DISSOCIATION AND THE
Mind Activity During Sleep
consciousness was interrupted, and if any mental
operations were performed, they were of a subconscious character.
Let us see what the facts show.
In the first place, whenever you fall asleep, there is always a
first stage of "dozing off." Now, if you are gently aroused
from this state, you will find that you are always in the middle
of a dream, and you can trace its origin by a series of associations
to your last conscious sense-impressions.
Again, suppose that after living in the country for some time,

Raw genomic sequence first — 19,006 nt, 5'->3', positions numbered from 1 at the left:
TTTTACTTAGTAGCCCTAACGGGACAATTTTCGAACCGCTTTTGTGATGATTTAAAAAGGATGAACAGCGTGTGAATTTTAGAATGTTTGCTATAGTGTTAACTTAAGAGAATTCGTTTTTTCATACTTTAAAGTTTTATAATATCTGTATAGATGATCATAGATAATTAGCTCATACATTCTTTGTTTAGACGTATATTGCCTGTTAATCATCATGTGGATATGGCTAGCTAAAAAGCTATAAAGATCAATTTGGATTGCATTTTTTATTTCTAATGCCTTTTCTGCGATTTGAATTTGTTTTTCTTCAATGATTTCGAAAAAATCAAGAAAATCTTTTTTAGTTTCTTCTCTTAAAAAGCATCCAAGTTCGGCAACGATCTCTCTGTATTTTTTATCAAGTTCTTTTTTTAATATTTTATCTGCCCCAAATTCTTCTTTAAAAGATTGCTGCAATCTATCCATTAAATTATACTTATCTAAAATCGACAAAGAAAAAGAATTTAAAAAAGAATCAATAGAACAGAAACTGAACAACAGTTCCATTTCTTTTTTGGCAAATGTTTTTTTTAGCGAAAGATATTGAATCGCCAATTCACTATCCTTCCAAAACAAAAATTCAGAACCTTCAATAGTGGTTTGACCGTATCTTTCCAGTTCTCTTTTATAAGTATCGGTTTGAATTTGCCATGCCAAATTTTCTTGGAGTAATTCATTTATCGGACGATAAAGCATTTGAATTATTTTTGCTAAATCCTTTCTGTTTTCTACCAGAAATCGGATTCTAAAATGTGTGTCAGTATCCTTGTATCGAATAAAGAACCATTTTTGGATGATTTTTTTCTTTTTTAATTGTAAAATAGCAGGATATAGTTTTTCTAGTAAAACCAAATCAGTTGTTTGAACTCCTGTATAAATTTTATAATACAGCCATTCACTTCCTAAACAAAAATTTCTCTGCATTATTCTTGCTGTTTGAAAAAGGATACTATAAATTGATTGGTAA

you move to the city and occupy a room in a downtown hotel. Your
first night with its multitude of unaccustomed noises will bring
you little repose. Yet, after a year of living in the same place,
DISSOCIATION AND THE ATTENTION
Proof of Mind Activity During Sleep
will sleep as sweetly to the tune of street-cars,
wagons and electric pianos as ever you did in the silence of the
That the senses are less acute in sleep than when we are awake may be admitted.
But when we are once asleep, they are just as sharp or just as torpid at the
end o f the year as they were on that first distressful night.
Why is it, then, that you were annoyed on the first night, but were not disturbed
by the same noises some months later? The noises, the physical surroundings,
are the same; the change, then, is not in the physical world, but is in your
own mind and its activity.
Clearly, the difference is identical with that we observed in the waking